‘The icecaps are melting’ is a fairly well-known fact, among many others, at the forefront of climate change concerns. Polar Bears are the poster child for the affects climate change has on the arctic. As global temperatures warm up due to high levels of greenhouse gas emissions in the atmosphere, various aspects of the worlds eco-system are harmfully and detrimentally affected, from the bleaching of coral reefs to the melting sea ice in arctic regions among much else. What perhaps is not as well-known is the immediate and far-reaching knock on effects the disappearance of icecaps has on the planet – ecosystems, wildlife and humankind alike. One such consequence is the slow starvation of Polar Bears, for which scientists have now predicted an extinction timeline for the first time. In short, due to the current course of climate change, Polar Bears are not likely to make it into the next century, with reproduction problems beginning as early as 2040.
A new study, published recently in Nature Climate Change which looked to predict the decline of Polar Bear populations amongst global warming and sea-ice loss. Polar Bears live much of their lives on sea-ice, predominantly requiring the ice to hunt and raise their young. This rapid decline of sea ice, means that there are less seals to hunt and polar bears having to travel at greater distances to find a suitable hunting ground or space to raise young. Polar bears are thus fasting for longer, unable to feed cubs and thus dying from starvation and exhaustion. The lack of ice to nurse young alongside the aforementioned issues also means that reproductive rates will drop as a consequence. The National Snow & Ice Data Centre has found that 13% of Arctic Sea Ice has been lost each decade since the 1970’s. The study entitled ‘Fasting season length sets temporal limits for global polar bear persistence’ in Nature Climate Change outlined in its abstract:
‘Here, we establish the likely nature, timing and order of future demographic impacts by estimating the threshold numbers of days that polar bears can fast before cub recruitment and/or adult survival are impacted and decline rapidly. Intersecting these fasting impact thresholds with projected numbers of ice-free days, estimated from a large ensemble of an Earth system model, reveals when demographic impacts will likely occur in different subpopulations across the Arctic.’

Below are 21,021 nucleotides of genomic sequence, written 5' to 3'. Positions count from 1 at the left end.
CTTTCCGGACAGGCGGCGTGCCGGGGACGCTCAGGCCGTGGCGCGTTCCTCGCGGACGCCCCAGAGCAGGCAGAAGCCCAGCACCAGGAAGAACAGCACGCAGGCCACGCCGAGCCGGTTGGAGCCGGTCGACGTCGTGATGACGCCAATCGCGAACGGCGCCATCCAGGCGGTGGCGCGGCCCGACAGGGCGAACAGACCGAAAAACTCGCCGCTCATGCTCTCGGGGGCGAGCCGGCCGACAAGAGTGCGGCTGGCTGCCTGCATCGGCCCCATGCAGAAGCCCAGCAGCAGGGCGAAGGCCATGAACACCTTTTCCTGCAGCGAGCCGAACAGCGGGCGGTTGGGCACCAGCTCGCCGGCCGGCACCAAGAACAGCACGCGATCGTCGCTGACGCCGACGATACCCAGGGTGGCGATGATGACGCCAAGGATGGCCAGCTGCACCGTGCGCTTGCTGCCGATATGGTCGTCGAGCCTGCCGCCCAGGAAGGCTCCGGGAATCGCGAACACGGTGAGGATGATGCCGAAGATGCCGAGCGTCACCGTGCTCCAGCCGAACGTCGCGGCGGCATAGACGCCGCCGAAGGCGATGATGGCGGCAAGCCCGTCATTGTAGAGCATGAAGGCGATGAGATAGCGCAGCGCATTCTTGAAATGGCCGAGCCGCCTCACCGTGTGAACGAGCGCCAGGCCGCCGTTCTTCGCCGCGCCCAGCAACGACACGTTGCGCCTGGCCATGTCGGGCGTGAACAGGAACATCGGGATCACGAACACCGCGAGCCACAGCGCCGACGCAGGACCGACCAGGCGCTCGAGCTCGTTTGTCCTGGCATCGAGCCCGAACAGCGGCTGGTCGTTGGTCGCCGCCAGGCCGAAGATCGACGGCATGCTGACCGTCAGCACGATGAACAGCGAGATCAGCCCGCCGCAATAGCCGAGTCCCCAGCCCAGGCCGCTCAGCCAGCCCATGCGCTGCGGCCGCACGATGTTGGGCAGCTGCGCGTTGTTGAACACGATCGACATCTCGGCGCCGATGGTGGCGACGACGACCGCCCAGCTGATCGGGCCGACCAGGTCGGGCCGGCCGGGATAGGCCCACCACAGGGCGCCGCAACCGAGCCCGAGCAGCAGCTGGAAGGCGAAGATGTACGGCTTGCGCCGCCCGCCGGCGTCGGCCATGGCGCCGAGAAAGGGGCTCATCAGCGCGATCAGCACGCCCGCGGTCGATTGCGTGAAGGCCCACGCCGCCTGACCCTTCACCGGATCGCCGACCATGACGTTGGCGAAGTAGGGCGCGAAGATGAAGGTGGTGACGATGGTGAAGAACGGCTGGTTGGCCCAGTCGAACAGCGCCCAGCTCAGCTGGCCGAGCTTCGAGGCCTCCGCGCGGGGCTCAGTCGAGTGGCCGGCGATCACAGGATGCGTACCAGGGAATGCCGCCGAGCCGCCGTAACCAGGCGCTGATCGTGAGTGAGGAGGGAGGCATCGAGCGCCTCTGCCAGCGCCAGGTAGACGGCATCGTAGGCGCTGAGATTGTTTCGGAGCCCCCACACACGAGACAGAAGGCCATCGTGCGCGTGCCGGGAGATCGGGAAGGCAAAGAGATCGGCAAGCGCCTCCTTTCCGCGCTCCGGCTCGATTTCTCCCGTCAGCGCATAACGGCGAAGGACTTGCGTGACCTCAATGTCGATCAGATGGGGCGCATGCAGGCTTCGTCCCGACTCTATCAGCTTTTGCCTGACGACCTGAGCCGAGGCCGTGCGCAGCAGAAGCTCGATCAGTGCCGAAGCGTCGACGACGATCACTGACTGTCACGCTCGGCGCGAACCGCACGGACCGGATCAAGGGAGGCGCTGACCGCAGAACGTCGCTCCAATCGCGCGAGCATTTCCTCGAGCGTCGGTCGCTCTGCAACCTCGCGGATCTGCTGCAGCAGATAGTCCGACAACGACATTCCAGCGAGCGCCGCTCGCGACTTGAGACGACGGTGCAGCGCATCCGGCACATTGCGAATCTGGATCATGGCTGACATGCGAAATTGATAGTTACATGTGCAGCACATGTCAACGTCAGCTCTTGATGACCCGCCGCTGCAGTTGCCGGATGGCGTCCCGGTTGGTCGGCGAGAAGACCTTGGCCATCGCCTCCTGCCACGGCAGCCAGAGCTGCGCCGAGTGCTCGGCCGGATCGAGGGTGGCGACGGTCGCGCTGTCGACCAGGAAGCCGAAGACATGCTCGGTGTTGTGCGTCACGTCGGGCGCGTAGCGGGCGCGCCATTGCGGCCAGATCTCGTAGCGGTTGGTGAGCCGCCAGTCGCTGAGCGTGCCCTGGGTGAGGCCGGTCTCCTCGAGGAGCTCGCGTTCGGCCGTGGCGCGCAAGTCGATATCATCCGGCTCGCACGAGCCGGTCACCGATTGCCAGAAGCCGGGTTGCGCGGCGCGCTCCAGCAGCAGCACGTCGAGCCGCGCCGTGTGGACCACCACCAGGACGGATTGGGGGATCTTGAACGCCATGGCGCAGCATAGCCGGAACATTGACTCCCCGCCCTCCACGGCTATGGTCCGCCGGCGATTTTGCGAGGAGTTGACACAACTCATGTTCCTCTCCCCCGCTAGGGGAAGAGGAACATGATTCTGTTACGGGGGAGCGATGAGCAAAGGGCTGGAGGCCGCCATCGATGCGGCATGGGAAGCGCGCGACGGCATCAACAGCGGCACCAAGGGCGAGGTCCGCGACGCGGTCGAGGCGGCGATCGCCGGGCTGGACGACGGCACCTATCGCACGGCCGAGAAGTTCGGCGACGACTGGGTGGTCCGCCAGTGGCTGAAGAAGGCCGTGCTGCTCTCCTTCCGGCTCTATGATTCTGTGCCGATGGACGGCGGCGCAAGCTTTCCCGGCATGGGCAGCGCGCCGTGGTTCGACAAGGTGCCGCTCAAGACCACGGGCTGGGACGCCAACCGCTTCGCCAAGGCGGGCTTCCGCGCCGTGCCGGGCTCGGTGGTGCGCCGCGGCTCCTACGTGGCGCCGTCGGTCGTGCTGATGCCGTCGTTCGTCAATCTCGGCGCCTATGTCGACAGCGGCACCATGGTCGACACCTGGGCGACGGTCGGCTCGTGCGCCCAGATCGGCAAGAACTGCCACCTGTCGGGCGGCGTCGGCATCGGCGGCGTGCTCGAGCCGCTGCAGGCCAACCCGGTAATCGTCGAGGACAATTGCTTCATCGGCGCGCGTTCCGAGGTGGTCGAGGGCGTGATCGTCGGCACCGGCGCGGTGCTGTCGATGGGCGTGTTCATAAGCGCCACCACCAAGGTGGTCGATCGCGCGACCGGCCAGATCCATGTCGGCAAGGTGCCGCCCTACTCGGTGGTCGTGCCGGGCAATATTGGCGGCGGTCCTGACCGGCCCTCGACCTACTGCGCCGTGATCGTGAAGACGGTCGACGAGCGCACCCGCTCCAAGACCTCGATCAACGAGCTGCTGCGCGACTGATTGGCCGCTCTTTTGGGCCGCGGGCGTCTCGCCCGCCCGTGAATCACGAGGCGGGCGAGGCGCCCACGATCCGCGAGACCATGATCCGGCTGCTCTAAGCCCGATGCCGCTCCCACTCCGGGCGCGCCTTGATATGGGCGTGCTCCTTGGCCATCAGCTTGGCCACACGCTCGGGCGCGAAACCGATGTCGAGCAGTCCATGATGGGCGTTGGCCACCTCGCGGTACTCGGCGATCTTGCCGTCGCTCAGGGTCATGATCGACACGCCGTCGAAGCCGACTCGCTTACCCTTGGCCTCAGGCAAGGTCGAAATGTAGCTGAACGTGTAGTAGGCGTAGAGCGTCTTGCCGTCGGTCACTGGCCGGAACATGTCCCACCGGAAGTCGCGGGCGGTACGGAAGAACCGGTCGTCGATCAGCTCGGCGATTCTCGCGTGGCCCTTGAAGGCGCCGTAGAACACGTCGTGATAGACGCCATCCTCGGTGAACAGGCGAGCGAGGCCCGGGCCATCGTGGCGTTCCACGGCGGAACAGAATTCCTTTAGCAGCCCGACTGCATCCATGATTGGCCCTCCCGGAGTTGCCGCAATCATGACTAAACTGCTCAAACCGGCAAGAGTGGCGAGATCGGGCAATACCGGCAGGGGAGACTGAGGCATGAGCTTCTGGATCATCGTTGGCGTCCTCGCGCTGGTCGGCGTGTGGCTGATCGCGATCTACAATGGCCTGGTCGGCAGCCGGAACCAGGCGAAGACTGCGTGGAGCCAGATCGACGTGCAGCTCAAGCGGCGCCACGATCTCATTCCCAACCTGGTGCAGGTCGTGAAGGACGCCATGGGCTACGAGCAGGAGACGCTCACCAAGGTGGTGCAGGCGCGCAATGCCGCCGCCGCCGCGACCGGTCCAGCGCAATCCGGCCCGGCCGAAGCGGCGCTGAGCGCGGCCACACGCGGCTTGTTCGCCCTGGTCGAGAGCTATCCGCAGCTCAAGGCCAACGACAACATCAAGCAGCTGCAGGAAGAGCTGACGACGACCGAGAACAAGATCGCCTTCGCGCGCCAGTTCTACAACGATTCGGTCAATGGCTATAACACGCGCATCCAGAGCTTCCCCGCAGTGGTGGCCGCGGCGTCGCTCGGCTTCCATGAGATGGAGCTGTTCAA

The study, examining 13 out of 19 of the worlds polar bear subpopulations (approximately 80% of the total population), found that some populations of polar bears are already at their survival limit. If climate change trajectories do not change, towards the end of the century the last polar bears will be found in Queen Elizabeth Islands in Canada’s Arctic Archipelago. By 2040, polar bear populations in southern Hudson Bay and Davis Strait in Canada will begin to experience reproductive failure, these same problems affecting the majority of polar bear populations by 2080. By 2100, few subpopulations, if any will survive.
Andrew Derocher, University of Alberta polar bear researcher, told the New York Times: “The study shows clearly that polar bears are going to do better with less warming, but no matter which scenario you look at, there are serious concerns about conservation of the species.”
Marked as a vulnerable species, there are approximately 25,000 wild polar bears on earth and among the largest bears on the planet. Polar bears rely on hunting in winter months to make up for fasting periods during summer months where food is scarcer and the ice is naturally lessened. However, climate change has detrimentally affected this process, melting ice-caps permanently or for longer, meaning that polar bears are fasting for much longer. The study estimated ‘how thin and fat polar bears can be and modelled the animals’ energy use to derive the threshold number of days they can fast before cub and adult survival rates decline,’ the Guardian reported.
Climate change, has been outlined as one of the predominant threats to polar bear populations by several different organisations. It has been clear for some time that polar bear populations will suffer from the conditions inflicted by rising temperatures, but this is the first time it has been mapped. The extinction of many populations revealed to be surprisingly soon. The study also demonstrated that even if moderate reductions in greenhouse emissions are achieved, several populations will still disappear.
Dr Steven Amstrup, involved in the study and chief scientist of Polar Bears International, told the BBC, “What we’ve shown is that, first, we’ll lose the survival of cubs, so cubs will be born but the females won’t have enough body fat to produce milk to bring them along through the ice-free season. Any of us know that we can only go without food for so long,” he added, “that’s a biological reality for all species”.
Discussing the part of the study which demonstrated when the thresholds would be met by Polar bear subpopulations in different parts of the Antarctic, Dr Amstrup also stated: “[This shows] how imminent the threat is for different polar bear populations is another reminder that we must act now to head off the worst of future problems faced by us all, the trajectory we’re on now is not a good one, but if society gets its act together, we have time to save polar bears. And if we do, we will benefit the rest of life on Earth, including ourselves.”